Miami Gardens Congresswoman Frederica Wilson criticized Donald Trump's handling of congressionally ordered Russia sanctions Tuesday night during a boycott of his state of the union speech, suggesting the president has taken it easy on Russia because "they have something on him."

"The House and Senate voted on all kinds of sanctions against Russia. Now, the president yesterday announced he wasn't going to impose those sanctions," she said just before a press conference with the Miami media inside an Overtown church. "They have something on him. And if he imposes sanctions against Russia, they're going to tell what they have on him."

Congress over the summer passed a bipartisan law ordering up sanctions against Russia after determining that the foreign country had meddled in the 2016 U.S. elections. That law gave Trump's administration some wiggle room on timing, but pegged Monday as a date to begin implementing new penalties against companies that do significant business with Russian defense and intelligence sectors. The State Department, however, announced it would not immediately rush to levy sanctions, saying that the law was already acting as a deterrent.

The Treasury Department on Tuesday did comply with a different aspect of the law, releasing a new list of Russian political figures and billionaires who could be subject to future sanctions. But they later acknowledged the list was essentially ripped from "Forbes" magazine.

Trump's ties with Russia, and the possibility that there was collusion between the Trump campaign and the Russian government during the 2016 election, are currently the subject of a special investigation. Trump has strongly denied any wrongdoing, and has blasted special counsel Robert Mueller's probe as a "witch hunt."

A White House spokesperson has not responded to a request for comment.

As for Trump's handling of Russia sanctions, Florida Republican Sen. Marco Rubio, who along with Sen. Chris Van Hollen, D-Md., recently introduced a bill that would enact swift sanctions on Russia if the Russian government engages in future election meddling in the United States, panned the administration's decisions Tuesday.

"I don't agree with it. I'm not happy about it, obviously," Rubio said.

Neither was Russian President Vladimir Putin. Putin blasted the Trump administration's new oligarchs list in an address with supporters in Moscow and accused Congress of targeting Trump.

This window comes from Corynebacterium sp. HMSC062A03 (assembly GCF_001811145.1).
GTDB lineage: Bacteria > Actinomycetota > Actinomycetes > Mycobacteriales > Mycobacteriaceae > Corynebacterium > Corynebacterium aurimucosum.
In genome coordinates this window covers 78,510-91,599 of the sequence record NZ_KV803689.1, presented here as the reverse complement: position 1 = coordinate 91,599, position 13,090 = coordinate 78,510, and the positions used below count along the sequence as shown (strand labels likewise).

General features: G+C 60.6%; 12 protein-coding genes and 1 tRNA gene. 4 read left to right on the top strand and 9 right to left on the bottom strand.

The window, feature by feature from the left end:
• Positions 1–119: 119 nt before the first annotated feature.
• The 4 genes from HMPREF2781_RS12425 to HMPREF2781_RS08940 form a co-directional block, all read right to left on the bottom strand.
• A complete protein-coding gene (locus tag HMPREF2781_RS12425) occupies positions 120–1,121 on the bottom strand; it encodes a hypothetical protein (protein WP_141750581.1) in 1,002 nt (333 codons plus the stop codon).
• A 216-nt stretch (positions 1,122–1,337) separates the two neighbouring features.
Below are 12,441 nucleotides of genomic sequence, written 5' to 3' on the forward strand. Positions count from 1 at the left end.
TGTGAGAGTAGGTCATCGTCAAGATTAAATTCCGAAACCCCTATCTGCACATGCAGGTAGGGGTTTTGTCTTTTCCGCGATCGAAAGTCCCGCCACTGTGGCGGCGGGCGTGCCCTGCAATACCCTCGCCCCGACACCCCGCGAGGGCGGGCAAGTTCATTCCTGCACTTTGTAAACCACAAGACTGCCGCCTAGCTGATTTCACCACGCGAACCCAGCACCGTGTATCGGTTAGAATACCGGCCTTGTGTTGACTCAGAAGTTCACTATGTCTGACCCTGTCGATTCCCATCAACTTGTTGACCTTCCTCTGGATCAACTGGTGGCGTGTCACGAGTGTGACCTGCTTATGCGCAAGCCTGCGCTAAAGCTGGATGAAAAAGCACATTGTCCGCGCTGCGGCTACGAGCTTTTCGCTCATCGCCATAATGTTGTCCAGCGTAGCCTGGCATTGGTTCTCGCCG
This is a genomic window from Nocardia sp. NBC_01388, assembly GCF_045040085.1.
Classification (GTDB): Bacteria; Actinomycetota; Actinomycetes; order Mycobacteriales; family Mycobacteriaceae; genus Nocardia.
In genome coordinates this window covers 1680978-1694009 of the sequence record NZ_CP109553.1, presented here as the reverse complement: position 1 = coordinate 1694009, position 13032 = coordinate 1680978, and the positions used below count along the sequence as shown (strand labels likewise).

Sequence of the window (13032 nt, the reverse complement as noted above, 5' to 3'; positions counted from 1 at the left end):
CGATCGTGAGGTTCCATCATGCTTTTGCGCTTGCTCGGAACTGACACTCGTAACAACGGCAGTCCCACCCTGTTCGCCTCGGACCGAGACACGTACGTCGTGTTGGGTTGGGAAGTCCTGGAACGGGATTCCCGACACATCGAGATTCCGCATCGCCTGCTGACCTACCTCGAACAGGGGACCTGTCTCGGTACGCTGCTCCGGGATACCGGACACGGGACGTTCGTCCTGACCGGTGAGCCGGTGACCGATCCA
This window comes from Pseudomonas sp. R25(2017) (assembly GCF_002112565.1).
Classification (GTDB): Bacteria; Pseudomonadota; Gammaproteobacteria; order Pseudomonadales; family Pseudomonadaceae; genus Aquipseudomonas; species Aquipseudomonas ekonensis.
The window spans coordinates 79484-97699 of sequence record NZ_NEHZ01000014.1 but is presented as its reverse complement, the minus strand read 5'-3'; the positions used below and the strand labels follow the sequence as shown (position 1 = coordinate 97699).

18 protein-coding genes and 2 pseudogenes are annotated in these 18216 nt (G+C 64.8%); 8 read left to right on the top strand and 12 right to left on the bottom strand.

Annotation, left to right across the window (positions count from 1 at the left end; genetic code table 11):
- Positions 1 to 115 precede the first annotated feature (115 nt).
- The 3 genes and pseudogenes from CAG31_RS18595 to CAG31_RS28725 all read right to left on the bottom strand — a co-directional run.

"This is of course an unfriendly act," Putin said.

But Wilson is skeptical of Trump's willingness to go after Russia, and she was less diplomatic than other lawmakers Tuesday night in Miami, when she spoke somewhat off-the-cuff with reporters and offered no evidence to support her assertion. Asked if she wanted to elaborate Wednesday, Wilson sent a statement that stepped back a little from her initial comments and said the president's actions — dating back to when he fired former FBI Director James Comey — have been cause for concern.

"While it is not clear that President Trump and his team of political neophytes were sophisticated enough to collude with Russian intelligence operatives during his campaign, his administration's seeming unwillingness to impose sanctions on Russia in response to its interference in the 2016 election — as required by law — raises a lot of questions," she said.

"Mr. Trump also is the only president in recent history to refuse to release his tax returns. Is it because he is not as fabulously wealthy as he wants the world to believe or because they will reveal deep financial connections to Russian banks and oligarchs?"

Wilson continued:

"If in fact the president and his team are completely innocent, they should not fear what Mueller's investigation may uncover and let him do his job unfettered. Given recent remarks both he and several GOP lawmakers have made maligning the investigation and the hardworking men and women of the FBI tells me that there may indeed be a lot of there there."